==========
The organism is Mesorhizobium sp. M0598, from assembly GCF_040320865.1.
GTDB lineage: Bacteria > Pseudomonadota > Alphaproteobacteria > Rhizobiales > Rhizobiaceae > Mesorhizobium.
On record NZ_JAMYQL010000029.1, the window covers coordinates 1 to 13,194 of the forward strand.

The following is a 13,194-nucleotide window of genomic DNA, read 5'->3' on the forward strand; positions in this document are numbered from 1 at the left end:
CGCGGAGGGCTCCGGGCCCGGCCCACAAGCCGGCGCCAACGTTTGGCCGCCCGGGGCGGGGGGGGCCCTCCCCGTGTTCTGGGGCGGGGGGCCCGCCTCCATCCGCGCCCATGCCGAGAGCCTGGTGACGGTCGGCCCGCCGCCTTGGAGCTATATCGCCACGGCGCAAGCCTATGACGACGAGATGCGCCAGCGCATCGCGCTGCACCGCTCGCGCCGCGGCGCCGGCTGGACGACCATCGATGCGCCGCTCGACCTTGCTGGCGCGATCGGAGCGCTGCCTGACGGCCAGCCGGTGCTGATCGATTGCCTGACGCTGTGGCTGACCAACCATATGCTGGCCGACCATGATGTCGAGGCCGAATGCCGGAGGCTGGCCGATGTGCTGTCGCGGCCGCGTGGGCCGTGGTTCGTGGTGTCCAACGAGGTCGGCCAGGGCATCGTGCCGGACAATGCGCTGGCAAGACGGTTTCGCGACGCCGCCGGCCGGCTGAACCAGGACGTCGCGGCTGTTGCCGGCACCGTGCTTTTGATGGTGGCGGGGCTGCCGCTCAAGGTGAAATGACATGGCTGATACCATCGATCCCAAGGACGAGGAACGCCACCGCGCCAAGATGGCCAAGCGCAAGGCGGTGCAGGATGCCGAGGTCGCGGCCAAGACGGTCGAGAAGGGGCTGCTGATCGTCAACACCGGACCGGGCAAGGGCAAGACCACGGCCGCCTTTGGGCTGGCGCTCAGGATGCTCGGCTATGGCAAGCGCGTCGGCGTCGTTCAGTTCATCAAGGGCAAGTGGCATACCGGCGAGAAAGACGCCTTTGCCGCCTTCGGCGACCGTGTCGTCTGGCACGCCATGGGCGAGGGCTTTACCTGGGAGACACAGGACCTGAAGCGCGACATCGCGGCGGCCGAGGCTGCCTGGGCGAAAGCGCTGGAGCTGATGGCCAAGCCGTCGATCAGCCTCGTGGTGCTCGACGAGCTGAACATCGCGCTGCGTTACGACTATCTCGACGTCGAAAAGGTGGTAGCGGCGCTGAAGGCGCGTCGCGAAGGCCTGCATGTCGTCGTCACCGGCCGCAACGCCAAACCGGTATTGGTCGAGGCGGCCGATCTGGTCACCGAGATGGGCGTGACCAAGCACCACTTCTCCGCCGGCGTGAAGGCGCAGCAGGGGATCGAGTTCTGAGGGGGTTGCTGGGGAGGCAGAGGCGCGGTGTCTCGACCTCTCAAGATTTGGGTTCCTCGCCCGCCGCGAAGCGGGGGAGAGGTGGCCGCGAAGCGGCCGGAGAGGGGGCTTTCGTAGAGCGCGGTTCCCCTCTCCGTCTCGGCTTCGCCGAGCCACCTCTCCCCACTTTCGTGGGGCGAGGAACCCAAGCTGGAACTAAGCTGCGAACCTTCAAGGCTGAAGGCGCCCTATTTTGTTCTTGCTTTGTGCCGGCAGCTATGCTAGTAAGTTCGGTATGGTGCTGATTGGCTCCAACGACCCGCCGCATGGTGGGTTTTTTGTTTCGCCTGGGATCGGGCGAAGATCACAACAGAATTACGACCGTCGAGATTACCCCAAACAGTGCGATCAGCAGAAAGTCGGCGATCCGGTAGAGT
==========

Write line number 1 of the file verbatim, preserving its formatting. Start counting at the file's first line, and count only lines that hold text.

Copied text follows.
The organism is Mesorhizobium sp. M0598, from assembly GCF_040320865.1.